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(Based on the voyage of "KYRENIA-2 "  from  7th April to 26th April 1987.  from Limassol Cyprus to Zea Greece. )


"On Saturday the 20th of November 1965 Andreas Cariolou, my late father on a sponge cultivation dive at a depth of 100 feet discovered the wreck of an ancient Merchantman. With him I took the first black/white photographs. A few years later, a team of experts and divers under the leadership of Michael Katzev, achieved to bring the finds to the surface and with the assistance of  Richard Steffy the ships parts were assembled in the castle of my home town Kyrenia Cyprus. I personally worked as a diver in the underwater excavation in 1967, 1968, and 1969. In July 1974 Kyrenia Castle, the town of Kyrenia and the entire Republic of Cyprus, a country of half a million people were attacked by the Turkish army following a military coup organized by the Greek Junda . Many  Cypriot civilians lost their lives and almost 200,000 Cypriots of Greek, Turkish, Armenian, Maronite and Latin origins, were up-rooted. I am one of these refugees. Forcefully divorced from the world of my childhood dreams, the Kyrenia ship, I can no longer see or visit it freely. The Turkish military rulers removed the history of the discovery of the ship and the picture of my late father, from the exhibition room, so it remains obscured to the ignorant by passer.

The ship since 1974, is imprisoned with a doubtful future, in the hands of the Turkish military. The only reason that the ship still survives is the fact that a few sensitive Cyprioturkish Kyrenians as well as foreign scientists kept the Turkish army away.

As you probably assume my deep sentimental connection drove me in to the KYRENIA-2 project and thanks to the Hellenic Institute for the Preservation of Nautical tradition, Mr. Hary Tzalas and the Greek Ministry of Culture, I have the honor to present my findings to you today.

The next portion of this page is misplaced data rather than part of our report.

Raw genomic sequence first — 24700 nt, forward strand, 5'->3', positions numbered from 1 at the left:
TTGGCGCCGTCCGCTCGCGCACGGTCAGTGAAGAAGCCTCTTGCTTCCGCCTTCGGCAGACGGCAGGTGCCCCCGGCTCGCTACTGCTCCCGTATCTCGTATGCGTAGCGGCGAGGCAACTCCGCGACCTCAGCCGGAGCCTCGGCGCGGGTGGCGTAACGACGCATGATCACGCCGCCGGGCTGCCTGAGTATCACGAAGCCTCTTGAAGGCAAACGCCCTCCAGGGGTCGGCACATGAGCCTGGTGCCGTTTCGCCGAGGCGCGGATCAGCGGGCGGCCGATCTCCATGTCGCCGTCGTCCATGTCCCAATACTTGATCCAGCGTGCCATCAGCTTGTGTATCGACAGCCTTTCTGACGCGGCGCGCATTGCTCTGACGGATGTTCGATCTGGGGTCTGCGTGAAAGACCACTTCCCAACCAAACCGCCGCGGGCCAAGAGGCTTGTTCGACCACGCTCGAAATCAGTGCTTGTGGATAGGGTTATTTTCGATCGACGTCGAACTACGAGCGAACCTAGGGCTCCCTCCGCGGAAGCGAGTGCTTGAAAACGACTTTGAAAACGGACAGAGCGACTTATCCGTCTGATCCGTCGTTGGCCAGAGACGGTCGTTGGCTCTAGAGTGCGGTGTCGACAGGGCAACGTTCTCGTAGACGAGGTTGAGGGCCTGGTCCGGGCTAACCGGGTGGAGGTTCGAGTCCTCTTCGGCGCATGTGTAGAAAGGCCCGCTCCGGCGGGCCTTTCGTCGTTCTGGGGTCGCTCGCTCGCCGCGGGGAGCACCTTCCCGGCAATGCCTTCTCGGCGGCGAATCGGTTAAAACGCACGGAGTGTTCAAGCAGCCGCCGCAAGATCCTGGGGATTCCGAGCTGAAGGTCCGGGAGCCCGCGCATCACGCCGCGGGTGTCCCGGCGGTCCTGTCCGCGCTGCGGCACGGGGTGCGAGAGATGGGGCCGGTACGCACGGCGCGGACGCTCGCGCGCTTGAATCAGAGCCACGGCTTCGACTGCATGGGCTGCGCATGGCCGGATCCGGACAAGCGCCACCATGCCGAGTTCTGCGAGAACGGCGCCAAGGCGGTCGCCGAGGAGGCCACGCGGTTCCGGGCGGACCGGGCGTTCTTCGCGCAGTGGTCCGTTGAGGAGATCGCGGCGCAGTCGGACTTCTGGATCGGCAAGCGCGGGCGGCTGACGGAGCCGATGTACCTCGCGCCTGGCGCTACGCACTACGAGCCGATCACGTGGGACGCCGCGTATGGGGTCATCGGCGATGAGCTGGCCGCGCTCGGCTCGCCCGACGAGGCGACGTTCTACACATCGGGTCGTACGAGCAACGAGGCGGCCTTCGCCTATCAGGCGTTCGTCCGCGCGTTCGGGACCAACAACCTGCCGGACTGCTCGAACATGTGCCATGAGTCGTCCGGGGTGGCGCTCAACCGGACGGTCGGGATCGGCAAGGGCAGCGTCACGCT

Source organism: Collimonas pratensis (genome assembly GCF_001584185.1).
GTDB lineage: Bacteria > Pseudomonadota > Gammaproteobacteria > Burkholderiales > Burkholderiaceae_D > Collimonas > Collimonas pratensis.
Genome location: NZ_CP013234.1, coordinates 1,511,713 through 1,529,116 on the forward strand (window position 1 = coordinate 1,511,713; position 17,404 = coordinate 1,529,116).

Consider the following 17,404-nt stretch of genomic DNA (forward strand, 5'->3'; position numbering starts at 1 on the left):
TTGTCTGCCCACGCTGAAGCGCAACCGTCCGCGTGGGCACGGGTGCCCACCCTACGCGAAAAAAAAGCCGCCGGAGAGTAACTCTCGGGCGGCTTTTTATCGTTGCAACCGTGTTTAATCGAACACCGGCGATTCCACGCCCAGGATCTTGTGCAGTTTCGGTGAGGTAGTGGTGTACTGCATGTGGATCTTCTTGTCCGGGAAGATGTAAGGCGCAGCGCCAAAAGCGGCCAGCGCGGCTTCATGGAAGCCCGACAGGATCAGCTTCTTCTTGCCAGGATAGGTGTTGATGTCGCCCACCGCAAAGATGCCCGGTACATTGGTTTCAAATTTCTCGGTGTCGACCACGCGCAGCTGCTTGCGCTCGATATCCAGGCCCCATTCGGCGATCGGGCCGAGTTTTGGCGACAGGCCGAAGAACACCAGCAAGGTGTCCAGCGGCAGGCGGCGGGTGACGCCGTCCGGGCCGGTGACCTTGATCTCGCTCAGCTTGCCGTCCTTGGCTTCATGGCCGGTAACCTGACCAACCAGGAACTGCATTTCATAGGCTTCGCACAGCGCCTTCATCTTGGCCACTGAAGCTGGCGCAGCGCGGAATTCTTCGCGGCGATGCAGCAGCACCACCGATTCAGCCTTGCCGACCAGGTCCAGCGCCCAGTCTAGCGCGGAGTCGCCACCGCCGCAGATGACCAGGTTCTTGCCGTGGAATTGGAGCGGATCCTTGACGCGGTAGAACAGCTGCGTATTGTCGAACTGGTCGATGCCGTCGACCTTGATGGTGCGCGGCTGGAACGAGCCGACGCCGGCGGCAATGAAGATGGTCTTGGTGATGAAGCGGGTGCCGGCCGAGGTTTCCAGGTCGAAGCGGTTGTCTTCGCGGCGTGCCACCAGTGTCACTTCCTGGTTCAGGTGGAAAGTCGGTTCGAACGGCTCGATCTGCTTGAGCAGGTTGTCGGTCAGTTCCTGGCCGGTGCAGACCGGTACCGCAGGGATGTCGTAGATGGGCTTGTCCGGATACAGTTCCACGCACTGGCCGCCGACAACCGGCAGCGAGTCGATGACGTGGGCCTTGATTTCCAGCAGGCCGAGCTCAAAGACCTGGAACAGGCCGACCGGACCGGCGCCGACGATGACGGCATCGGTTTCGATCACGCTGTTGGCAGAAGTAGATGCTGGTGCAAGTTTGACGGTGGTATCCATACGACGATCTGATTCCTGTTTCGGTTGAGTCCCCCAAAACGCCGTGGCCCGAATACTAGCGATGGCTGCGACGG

I often during the Symposium felt heavily handicapped as I am neither an archaeologist nor a Naval architect, but I do hope you will forgive the mistakes and sentiment of an amateur.


The objectives of the return trip of K2 in 1987 were:

  1.         To Investigate and test the possibility of sailing West , back to Greece in Winter time and determine the possible duration of the trip.

  2.            Confirm the feasibility of sailing the vessel with only four men as crew members and handling the vessel at night time.

  3.         Test and investigate the performance and capabilities of the vessel in general under adverse conditions,

  4.         Try to obtain as much information as possible in order to assist the Archaeologist and  general research on the subject.


  Using statistical analysis of meteorological data provided by the Cyprus Meteorological dept., it was decided that the trip should commence on the 1st of April 1987. This meant that we should be using the strong Easterly winds, resulting from the so called ATLAS or DESSERT DEPRESSIONS, usually forming in the Atlantic ocean over the ATLAS mountain region and the coast of East Africa.

  These depressions pass over the dessert picking up hot dry air, ending with the center of a cyclonic system over Egypt, causing in the area between Paphos (Cyprus) and Mandraki Rhodos a strong Easterly gradient. In view of the Turkish invasion in Cyprus and continuing occupation and aggression on the Island, coastal navigation in Minor Asia had to be excluded, thus partially affecting the authenticity of the trip.

Sailing 230 Nautical miles from Paphos to Rhodos became a navigational exercise, probably not encountered by sailors of our ancient ship. Using a (polar diagram) and other records resulting from the 1986 trip from Greece to Cyprus, a probabilistic route was formed with 34 alternative routes. The choice of each route totally depended on the wind direction. The optimum route was :


  This route gave a straight line distance of 520 Nautical Miles,

  The Plan of the voyage contained the port of departure, the port of arrival, the compass course, the distance, the favorable wind direction limits and finally the totally unfavorable wind direction or "NO SAIL" limits. It was calculated that wind with a direction of 67 to 140 degrees was unfavorable and 240 to 330 degrees  was a "NO SAIL" situation.

The plan of the voyage was submitted to the HIPNT and it was approved. By courtesy of Mr. Latsis ship-owner, the offshore tug boat "HELLAS" . (45m LOA, 5m Draught, 13 Knots Max Speed) was to be our escort safety vessel. The Tug boat was to provide towage in and out of the port and to serve as a base station for researchers, scientists and archaeologists. The duration of the trip of 520 N.M was estimated to be between 12 and 15 days.